CHICAGO — The president on Thursday said a tentative railway labor agreement has been reached, averting a potentially devastating strike before the pivotal midterm elections.
President Joe Biden said the tentative deal “will keep our critical rail system working and avoid disruption of our economy.”
Metra was prepared to close service on four of their 11 railways had a strike taken effect. However due to the agreement, on Thursday morning, a spokesperson said the late evening trains that had been cancelled by BNSF and Union Pacific in anticipation of a strike will now run as scheduled.
They issued the following statement:
We are relieved that the freight railroads and the unions have reached a tentative agreement and that our riders will not be impacted by what could have been a significant disruption to service and a setback in our efforts to recover from the pandemic. We would like to thank everyone who helped to reach this agreement. Our riders deserve safe, reliable and consistent service and we are grateful we will be able to continue to provide it.
Biden believes unions built the middle class, but he also knew a rail worker strike could have badly damaged the nation’s economy. That left him in the awkward position of espousing the virtues of unionization in Detroit, a stalwart of the labor movement, while members of his administration went all-out to keep talks going in Washington between the railroads and unionized workers in hopes of averting a shutdown.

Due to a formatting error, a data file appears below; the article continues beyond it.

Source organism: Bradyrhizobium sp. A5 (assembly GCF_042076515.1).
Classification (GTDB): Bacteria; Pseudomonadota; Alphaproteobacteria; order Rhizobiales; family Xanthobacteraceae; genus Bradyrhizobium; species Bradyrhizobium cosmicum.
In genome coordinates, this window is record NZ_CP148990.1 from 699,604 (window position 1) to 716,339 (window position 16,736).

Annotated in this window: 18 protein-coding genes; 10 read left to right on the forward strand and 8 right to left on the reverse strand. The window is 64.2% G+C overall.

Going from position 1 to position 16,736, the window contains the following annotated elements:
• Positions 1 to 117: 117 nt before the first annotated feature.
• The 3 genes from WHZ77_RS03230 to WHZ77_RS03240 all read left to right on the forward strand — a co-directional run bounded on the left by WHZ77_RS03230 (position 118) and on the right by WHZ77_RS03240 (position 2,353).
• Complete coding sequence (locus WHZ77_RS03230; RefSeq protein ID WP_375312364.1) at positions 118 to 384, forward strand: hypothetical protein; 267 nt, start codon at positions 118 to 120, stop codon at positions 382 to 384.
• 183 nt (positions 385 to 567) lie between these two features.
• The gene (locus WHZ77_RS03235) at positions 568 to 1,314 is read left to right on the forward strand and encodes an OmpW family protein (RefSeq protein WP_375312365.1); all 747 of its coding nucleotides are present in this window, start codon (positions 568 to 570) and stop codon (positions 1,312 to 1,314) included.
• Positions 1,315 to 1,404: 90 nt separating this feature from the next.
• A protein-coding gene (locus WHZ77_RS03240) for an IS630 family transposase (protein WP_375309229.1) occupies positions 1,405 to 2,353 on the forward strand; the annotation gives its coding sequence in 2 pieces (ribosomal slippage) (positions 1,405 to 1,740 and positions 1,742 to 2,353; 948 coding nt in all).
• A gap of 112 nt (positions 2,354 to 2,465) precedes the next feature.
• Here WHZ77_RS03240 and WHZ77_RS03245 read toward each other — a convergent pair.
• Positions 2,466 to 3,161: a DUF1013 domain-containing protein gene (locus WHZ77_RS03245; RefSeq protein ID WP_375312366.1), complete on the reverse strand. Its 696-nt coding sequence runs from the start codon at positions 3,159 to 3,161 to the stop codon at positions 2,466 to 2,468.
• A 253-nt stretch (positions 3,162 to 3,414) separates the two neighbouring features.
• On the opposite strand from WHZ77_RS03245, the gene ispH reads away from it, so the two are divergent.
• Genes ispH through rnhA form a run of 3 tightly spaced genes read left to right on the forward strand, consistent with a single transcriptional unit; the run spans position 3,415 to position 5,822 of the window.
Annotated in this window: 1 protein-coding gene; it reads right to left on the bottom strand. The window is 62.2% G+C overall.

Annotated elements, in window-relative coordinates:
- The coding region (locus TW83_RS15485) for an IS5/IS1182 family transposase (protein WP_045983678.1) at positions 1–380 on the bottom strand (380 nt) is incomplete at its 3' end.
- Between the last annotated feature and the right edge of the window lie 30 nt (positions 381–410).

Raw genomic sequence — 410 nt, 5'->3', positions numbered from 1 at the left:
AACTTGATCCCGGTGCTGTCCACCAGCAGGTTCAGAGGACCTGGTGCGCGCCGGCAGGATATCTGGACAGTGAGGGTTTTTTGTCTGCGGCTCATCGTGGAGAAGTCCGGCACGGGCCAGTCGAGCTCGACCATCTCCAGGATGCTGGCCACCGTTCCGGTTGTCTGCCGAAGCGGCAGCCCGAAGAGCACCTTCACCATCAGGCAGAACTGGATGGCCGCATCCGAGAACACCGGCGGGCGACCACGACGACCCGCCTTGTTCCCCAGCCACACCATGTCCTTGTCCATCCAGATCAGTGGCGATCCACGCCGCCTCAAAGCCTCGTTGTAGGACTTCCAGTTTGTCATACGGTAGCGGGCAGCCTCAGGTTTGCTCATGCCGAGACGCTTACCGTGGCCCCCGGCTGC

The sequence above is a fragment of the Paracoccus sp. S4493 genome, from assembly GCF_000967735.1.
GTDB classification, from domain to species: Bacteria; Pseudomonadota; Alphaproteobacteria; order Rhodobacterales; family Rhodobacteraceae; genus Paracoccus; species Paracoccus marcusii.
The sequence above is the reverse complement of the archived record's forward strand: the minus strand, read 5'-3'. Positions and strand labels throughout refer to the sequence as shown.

But after a long night, the talks succeeded and Biden announced Thursday that the parties had reached a tentative agreement to avoid a shutdown that would go to union members for a vote. He hailed the deal in a statement for avoiding a shutdown and as a win for all sides.
“These rail workers will get better pay, improved working conditions, and peace of mind around their health care costs: all hard-earned,” Biden said. “The agreement is also a victory for railway companies who will be able to retain and recruit more workers for an industry that will continue to be part of the backbone of the American economy for decades to come.”
Passenger and commuter trains would have been affected by freight railroad negotiations because — while they are not specifically a part of any freight railroad companies or unions — they do operate on freight company owned and operated railroads, meaning if the freight railroads are not being maintained and operated, passenger and commuter trains cannot use them.